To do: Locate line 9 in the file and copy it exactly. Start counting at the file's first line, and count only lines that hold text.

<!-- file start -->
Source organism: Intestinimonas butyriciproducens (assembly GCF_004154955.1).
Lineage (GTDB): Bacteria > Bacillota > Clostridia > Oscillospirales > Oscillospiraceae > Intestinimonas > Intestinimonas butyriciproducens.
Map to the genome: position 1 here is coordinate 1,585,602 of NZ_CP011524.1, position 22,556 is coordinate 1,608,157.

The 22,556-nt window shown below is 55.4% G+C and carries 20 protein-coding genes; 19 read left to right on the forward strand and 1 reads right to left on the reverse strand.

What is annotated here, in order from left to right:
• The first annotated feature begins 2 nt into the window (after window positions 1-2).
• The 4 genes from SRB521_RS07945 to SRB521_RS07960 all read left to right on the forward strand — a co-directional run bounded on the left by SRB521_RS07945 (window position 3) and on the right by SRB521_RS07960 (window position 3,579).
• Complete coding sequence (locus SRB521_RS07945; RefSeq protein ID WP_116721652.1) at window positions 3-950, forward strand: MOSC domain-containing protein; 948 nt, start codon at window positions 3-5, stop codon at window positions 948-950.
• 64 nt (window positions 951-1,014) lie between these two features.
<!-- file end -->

• 64 nt (window positions 951-1,014) lie between these two features.